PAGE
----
In this weekly seminar series, Anna-Lena Steckelberg, Assistant Professor, Department of Biochemistry & Molecular Biophysics at
Columbia University, Irving Medical Center, New York, will present a one-hour talk titled:
Viral RNA structures as master manipulators of the cellular RNA decay machinery
ABSTRACT RNA viruses typically contain very small genomes and encode only a few proteins. As obligate intracellular parasites, many viruses have therefore evolved elegant RNA-based strategies to manipulate cellular machinery in order to enhance virus propagation and pathogenicity. Studying these RNA-centric viral mechanisms teaches us about important human pathogens, but also expands our understanding of the cellular machinery they employ.
A particularly intriguing, yet poorly understood, example is the use of highly structured RNA elements to halt the degradation of viral RNAs by cellular 5′-3′ exoribonuclease, such as the highly processive Xrn1. This mechanism was first discovered over a decade ago in flaviviruses, where the stalling of Xrn1 on viral genomes leads to the production of biologically active viral RNA degradation products with important functions in immune modulation and viral pathogenicity. More recently, we discovered that exoribonuclease-resistant RNA structures (called xrRNAs) are also found in many unrelated RNA viruses, including those of the plant-infecting Luteoviridae and Tombusviridae families. This finding established xrRNAs as an authentic functional class of structured RNAs and identified programmed exoribonuclease resistance as an important RNA maturation pathway in the viral world. Despite their widespread presence and continued discoveries of diverse roles, the structural basis of xrRNA function remains only partially understood. All xrRNAs discovered to date rely on the formation of a protective ring-like fold around the RNA, yet the sequences and three-dimensional folds that form these protective rings are highly diverse, thwarting any attempt to predict new xrRNAs from sequence data alone. We have solved the three-dimensional structure of several plant-virus xrRNAs by x-ray crystallography, and discovered a dynamic folding pathway that exploits Xrn1’s helicase activity for co-degradational structure remodeling. Combining biochemical in vitro assays, viral infection studies, structural biology and single-molecule measurements of RNA dynamics to characterize diverse xrRNAs, we work towards predictive sequence-structure-function models of this new class of functional viral RNA.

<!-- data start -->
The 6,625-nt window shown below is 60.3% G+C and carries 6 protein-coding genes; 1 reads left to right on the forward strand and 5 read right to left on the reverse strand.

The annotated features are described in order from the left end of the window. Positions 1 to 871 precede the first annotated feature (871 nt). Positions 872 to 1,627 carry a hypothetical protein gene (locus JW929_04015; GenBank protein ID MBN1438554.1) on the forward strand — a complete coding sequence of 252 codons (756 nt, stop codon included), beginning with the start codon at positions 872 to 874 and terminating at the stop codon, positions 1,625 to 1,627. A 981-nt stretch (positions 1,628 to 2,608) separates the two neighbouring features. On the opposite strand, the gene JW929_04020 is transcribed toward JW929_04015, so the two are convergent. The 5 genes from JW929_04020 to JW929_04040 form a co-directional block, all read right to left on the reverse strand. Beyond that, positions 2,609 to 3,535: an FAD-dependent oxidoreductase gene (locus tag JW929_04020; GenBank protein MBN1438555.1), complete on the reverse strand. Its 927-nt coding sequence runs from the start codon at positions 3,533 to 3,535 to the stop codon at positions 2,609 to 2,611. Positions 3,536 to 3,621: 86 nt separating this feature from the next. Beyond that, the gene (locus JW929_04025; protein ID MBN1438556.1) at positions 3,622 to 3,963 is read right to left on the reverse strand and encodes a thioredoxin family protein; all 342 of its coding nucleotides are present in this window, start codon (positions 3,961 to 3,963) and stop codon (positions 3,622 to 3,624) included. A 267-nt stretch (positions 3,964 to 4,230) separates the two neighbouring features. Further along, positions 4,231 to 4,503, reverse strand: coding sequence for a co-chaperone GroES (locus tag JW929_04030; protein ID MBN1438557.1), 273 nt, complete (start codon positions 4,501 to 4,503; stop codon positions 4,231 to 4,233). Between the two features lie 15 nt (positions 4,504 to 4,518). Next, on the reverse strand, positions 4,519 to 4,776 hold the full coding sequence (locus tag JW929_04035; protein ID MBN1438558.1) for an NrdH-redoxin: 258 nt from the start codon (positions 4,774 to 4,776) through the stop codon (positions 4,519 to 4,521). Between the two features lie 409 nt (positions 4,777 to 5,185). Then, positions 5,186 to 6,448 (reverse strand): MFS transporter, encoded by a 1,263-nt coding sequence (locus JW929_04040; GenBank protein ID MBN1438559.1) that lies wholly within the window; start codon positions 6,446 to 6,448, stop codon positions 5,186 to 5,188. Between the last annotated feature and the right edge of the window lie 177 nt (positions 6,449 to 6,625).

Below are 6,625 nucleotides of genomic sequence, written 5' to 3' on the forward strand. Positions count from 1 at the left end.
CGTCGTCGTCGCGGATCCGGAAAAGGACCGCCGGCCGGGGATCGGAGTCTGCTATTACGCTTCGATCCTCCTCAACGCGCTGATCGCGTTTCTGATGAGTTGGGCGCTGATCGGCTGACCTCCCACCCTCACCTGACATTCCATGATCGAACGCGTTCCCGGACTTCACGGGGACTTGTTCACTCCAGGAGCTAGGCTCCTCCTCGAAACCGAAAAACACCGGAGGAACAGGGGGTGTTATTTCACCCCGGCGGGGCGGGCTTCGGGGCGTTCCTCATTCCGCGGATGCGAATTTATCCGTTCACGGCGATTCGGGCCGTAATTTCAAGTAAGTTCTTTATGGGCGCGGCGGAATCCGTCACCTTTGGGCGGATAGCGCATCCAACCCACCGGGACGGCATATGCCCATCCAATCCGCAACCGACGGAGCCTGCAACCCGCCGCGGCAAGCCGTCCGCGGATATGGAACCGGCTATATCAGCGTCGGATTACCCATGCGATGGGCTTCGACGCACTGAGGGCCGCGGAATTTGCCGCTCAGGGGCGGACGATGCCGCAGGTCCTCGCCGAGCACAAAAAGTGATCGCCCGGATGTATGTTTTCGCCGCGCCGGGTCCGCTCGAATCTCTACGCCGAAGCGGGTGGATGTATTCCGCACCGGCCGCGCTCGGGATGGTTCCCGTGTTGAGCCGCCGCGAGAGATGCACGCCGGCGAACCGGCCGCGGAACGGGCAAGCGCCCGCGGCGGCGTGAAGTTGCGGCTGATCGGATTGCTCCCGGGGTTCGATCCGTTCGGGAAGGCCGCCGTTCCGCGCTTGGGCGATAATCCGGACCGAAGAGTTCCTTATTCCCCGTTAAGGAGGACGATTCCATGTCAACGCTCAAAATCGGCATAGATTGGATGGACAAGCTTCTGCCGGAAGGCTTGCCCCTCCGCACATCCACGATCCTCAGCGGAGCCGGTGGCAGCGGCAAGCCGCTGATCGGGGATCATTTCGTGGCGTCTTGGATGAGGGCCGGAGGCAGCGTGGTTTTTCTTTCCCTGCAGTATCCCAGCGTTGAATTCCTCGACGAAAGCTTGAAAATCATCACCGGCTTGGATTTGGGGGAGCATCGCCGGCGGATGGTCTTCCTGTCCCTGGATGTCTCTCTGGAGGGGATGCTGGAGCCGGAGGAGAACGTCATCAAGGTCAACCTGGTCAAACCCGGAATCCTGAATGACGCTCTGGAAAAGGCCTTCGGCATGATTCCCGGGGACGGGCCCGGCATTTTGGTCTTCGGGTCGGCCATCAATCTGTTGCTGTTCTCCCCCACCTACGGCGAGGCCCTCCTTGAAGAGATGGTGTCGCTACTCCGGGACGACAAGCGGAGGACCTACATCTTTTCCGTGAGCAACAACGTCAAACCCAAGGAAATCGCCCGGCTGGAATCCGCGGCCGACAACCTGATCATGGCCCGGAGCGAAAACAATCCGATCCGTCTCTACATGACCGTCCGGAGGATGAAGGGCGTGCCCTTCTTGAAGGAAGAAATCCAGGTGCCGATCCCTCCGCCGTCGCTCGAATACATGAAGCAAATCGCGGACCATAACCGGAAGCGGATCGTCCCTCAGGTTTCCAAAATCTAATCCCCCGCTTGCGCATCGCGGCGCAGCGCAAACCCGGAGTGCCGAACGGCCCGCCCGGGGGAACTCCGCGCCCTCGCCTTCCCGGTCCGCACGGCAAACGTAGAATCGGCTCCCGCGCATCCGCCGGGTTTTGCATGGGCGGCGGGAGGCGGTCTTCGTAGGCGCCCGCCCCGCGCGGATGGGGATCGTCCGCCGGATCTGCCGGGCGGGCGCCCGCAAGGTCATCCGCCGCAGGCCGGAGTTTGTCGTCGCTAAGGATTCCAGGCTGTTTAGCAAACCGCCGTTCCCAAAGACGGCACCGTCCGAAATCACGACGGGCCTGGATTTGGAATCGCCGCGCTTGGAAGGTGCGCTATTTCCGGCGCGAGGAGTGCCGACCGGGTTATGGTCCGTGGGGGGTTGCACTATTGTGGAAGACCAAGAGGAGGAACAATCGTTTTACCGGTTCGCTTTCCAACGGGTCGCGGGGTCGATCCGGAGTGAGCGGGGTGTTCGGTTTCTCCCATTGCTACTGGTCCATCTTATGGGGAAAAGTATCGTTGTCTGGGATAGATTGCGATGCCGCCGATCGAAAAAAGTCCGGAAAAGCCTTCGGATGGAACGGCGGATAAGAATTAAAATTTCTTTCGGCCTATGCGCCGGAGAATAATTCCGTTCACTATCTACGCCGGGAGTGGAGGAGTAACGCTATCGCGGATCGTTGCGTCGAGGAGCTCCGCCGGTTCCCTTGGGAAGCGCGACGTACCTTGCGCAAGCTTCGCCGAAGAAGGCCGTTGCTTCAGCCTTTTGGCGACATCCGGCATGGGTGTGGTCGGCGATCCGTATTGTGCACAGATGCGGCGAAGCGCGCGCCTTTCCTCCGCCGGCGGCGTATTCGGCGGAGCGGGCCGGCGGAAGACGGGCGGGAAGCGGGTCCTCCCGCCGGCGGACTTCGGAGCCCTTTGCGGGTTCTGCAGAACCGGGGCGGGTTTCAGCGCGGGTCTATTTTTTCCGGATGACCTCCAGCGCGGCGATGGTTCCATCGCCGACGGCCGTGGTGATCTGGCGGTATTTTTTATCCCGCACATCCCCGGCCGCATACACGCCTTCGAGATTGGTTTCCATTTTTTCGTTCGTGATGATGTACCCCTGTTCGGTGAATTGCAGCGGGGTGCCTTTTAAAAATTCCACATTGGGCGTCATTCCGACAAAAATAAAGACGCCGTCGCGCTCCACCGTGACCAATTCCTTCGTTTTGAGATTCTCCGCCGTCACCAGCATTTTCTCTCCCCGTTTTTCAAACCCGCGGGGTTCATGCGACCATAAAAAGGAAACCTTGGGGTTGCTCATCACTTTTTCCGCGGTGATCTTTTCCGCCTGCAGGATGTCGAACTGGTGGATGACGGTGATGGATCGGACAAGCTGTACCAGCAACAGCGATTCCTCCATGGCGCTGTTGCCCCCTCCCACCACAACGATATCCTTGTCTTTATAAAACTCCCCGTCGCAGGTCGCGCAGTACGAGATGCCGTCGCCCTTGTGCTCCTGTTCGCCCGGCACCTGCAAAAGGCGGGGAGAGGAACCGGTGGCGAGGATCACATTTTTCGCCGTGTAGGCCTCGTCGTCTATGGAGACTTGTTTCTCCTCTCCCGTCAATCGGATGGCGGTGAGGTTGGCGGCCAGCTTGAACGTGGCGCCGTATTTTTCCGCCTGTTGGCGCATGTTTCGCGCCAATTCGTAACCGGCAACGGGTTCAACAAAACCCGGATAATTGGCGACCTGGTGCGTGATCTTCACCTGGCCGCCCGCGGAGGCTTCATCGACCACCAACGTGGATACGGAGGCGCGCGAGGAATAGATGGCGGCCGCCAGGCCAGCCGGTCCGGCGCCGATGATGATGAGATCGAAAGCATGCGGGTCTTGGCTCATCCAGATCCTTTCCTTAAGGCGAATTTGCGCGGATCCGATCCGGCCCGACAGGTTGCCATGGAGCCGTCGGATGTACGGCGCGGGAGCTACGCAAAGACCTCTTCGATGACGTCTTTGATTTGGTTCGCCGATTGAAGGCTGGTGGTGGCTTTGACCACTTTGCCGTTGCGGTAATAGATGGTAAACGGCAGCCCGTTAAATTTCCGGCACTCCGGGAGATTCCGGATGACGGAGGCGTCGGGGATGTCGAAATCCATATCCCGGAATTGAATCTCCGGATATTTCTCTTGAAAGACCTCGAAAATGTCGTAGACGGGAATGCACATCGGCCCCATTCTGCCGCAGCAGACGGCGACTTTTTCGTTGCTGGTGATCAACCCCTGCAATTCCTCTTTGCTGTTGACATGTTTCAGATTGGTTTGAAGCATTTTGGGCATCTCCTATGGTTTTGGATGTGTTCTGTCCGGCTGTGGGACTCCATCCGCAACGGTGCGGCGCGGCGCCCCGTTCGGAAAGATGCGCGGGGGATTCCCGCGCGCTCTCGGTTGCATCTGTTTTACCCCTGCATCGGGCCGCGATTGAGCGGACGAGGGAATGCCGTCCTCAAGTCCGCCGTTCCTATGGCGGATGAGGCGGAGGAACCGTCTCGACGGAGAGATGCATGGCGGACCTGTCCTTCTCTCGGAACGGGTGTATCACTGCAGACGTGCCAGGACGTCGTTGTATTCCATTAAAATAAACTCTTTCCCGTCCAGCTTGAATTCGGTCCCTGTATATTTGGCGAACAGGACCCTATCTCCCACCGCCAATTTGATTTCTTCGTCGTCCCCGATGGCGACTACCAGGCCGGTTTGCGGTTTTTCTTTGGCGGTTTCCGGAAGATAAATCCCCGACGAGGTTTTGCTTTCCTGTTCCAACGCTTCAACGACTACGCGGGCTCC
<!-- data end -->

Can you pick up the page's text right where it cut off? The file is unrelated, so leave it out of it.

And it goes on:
This seminar will be presented in the ASRC Auditorium and broadcast via Zoom, with snacks and refreshments to start at 11:30am in the cafe.
To join these ongoing events via Zoom, please use the link below:
Meeting ID: 968 3104 2138
For more information about this hybrid event please contact: